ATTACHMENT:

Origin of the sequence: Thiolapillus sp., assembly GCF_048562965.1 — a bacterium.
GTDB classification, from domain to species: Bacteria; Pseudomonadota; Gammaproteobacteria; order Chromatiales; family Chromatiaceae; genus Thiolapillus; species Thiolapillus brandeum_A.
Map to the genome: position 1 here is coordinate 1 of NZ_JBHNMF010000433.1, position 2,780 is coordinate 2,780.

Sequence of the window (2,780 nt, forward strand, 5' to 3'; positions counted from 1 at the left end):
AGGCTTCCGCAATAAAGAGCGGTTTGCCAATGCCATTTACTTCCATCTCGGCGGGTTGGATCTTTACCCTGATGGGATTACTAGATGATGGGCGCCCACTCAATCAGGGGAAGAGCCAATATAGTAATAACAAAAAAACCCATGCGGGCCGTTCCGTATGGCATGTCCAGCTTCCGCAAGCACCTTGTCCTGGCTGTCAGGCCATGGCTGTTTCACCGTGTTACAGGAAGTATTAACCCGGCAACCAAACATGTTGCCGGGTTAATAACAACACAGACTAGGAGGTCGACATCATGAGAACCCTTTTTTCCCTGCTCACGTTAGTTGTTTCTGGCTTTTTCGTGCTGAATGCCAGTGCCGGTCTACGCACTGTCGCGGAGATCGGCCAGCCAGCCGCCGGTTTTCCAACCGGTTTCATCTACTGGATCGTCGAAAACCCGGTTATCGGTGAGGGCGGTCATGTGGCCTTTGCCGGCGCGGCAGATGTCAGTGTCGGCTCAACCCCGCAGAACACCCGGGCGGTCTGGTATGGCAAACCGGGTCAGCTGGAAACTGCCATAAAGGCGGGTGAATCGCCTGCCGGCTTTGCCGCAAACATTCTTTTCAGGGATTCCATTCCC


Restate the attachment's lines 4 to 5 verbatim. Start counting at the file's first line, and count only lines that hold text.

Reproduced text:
Sequence of the window (2,780 nt, forward strand, 5' to 3'; positions counted from 1 at the left end):
AGGCTTCCGCAATAAAGAGCGGTTTGCCAATGCCATTTACTTCCATCTCGGCGGGTTGGATCTTTACCCTGATGGGATTACTAGATGATGGGCGCCCACTCAATCAGGGGAAGAGCCAATATAGTAATAACAAAAAAACCCATGCGGGCCGTTCCGTATGGCATGTCCAGCTTCCGCAAGCACCTTGTCCTGGCTGTCAGGCCATGGCTGTTTCACCGTGTTACAGGAAGTATTAACCCGGCAACCAAACATGTTGCCGGGTTAATAACAACACAGACTAGGAGGTCGACATCATGAGAACCCTTTTTTCCCTGCTCACGTTAGTTGTTTCTGGCTTTTTCGTGCTGAATGCCAGTGCCGGTCTACGCACTGTCGCGGAGATCGGCCAGCCAGCCGCCGGTTTTCCAACCGGTTTCATCTACTGGATCGTCGAAAACCCGGTTATCGGTGAGGGCGGTCATGTGGCCTTTGCCGGCGCGGCAGATGTCAGTGTCGGCTCAACCCCGCAGAACACCCGGGCGGTCTGGTATGGCAAACCGGGTCAGCTGGAAACTGCCATAAAGGCGGGTGAATCGCCTGCCGGCTTTGCCGCAAACATTCTTTTCAGGGATTCCATTCCC